Michael Lynch and Alan Sokal enagage in a most civil dialogue: Defending Science: An Exchange. Readers might also be interested in Susan Haack’s Defending Science-Within Reason: Between Scientism and Cynicism and James Robert Brown’s Who Rules in Science?: An Opinionated Guide to the Wars – two cracking reads – and both past contributors to EPISTEME.
March 12, 2012 0 Comments Short URL Alan Sokal, Christian fundamentalism, Christianity, David Hume, Epistemology, God, MICHAEL LYNCH, Reason culture wars, episteme, epistemology, James Robert Brown, social constructivism, social epistemology, sokal hoax, SUSAN HAACK
I had the great pleasure of listening to Susan Haack today. Her talk was entitled “Epistemology: Who Needs It?” (see the abstract below). She was wonderfully lucid and engaging without ever coming over as dry or pompous nor losing her stance as a “passionate and unfashionable moderate.” She would be the perfect ambassador for the public understanding of science. Susan must rate as one of the greatest female philosophers around whose expertise ranges from the highly technical to the very accessible. To her credit she has never portrayed herself in clichéd “I’m a female philosopher therefore I’m a feminist philosopher” terms. Her intellectual honesty and openness is beyond reproach. Susan is also a most generous person. She kindly agreed to participate in the first issue of EPISTEME that I edited. Not only that, she hopped off a plane in London for the launch of EPISTEME from China feeling like crap and being the trooper that she is, delivered her paper without any indication of her discomfort. She also participated in the EPISTEME Dartmouth conference three years ago – see her paper here. My favourite book of hers is admittedly not her best one – but it somehow captures her – Manifesto of a Passionate Moderate. Her best and most challenging book is Evidence and Inquiry.
Epistemology: Who Needs It?
This reflection on the real-world relevance of epistemological ideas begins with the thought that all of us—when we wonder what to make of newspaper reports of supposed medical breakthroughs, of failures of military intelligence, etc., etc.— call, implicitly or explicitly, on epistemology; and shows how an understanding of, e.g., the differences between genuine inquiry and advocacy research, the nature of wishful and fearful thinking, and the material character of the relevance and its bearing on what relevant evidence we may be missing, can illuminate the ways in which inquiry can go wrong and evidence can mislead us.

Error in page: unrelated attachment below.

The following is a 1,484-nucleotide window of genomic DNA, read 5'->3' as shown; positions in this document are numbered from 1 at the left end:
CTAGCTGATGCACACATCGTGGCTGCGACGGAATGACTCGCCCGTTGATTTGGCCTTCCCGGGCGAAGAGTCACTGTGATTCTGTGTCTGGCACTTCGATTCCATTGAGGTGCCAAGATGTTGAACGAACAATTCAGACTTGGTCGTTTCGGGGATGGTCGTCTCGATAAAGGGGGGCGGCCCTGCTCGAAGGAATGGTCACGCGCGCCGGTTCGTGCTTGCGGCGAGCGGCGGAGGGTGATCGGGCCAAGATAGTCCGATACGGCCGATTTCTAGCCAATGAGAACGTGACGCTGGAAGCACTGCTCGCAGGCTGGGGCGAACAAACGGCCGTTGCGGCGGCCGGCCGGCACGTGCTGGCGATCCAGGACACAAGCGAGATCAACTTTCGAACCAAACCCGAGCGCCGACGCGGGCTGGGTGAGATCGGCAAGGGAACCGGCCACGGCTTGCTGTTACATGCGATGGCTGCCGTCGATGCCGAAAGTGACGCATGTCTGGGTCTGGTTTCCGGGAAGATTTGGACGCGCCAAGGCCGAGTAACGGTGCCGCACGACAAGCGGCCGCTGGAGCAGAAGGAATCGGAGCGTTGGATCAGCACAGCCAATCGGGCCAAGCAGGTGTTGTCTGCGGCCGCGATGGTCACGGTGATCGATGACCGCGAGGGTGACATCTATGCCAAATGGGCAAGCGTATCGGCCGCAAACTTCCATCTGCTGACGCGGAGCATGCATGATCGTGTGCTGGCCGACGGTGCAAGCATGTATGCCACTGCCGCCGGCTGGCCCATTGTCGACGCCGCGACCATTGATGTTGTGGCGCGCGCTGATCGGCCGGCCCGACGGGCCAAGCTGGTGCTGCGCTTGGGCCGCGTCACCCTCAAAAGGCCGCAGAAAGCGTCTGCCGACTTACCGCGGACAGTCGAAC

A reminder that the bumper issue of EPISTEME is available for free download. See the first paragraph below which discusses the lacuna this issue fills.
WALTER SINNOTT-ARMSTRONG AND FREDERICK SCHAUER
Epistemology and the philosophy of law are both thriving, but it is unfortunate that there is so little interaction between the two. Few books on epistemology deal with legal evidence, and few books on the legal system’s approach to evidence even recognize the sphere of philosophical epistemology. Law is not listed in the index to the admirable Blackwell Companion to Epistemology, and its entry on evidence moves on quickly after distinguishing what epistemologists and lawyers mean by evidence. The Oxford Handbook on Epistemology also has no index entry on law and only one short discussion of how psychology has affected evidence law. Perhaps more surprisingly, the Oxford Handbook of Jurisprudence and Philosophy of Law has 1,050 pages with no article or even entry in its index on evidence and only two pages that refer to epistemology. The Blackwell Companion to Philosophy of Law and Legal Theory does have one short article on evidence, but only one mention of epistemology or evidence outside of that article.
October 30, 2009 Comments Off Short URL ADINA ROSKIES, ALEX STEIN, AMALIA AMAYA, DALE NANCE, EDWARD STEIN, episteme, epistemology, evidence, evidence and law, FREDERICK SCHAUER, JENNIFER MNOOKIN, KAREN PETROSKI, LARRY LAUDAN, MICHAEL SAKS, RONALD ALLEN, social epistemology, SUSAN HAACK, WALTER SINNOTT-ARMSTRONG
The latest issue of EPISTEME is a terrific bumper issue devoted to this fascinating topic. As if that’s not news enough, it is available for free download – hurry while stocks last! As plugged by Leiter.
January 27, 2009 Comments Off Short URL ADINA ROSKIES, ALEX STEIN, alvin goldman, AMALIA AMAYA, DALE NANCE, EDWARD STEIN, EMILY MURPHY, episteme, epistemology, evidence, evidence and law, FREDERICK SCHAUER, JENNIFER MNOOKIN, KAREN PETROSKI, LARRY LAUDAN, law, MICHAEL SAKS, RONALD ALLEN, social epistemology, SUSAN HAACK, TENEILLE BROWN, WALTER SINNOTT-ARMSTRONG
- A Confederacy of Dunces – quotes and extracts – 13 May 22, 2013
- Mark Rowlands on the Extended Mind May 21, 2013
- Kripke resigns as report alleges he faked results of thought experiments May 20, 2013
- Social relationships and groups: New insights on embodied and distributed cognition May 19, 2013
- Oakeshott on Science as a Mode of Experience May 17, 2013
- A Confederacy of Dunces – quotes and extracts – 12 May 16, 2013
- Stigmergy and emergent behaviour May 15, 2013
- The socially extended mind May 14, 2013
- Consciousness and the social mind May 13, 2013
- Science of Swarms May 12, 2013
- Jazz as conversation May 11, 2013
- Oakeshott on the Character of Religious Experience: Need There be a Conflict Between Science and Religion? May 11, 2013
- The Dynamically Extended Mind – A Minimal Modeling Case Study May 10, 2013
- A Confederacy of Dunces – quotes and extracts – 11 May 9, 2013
- Hayek May 8, 2013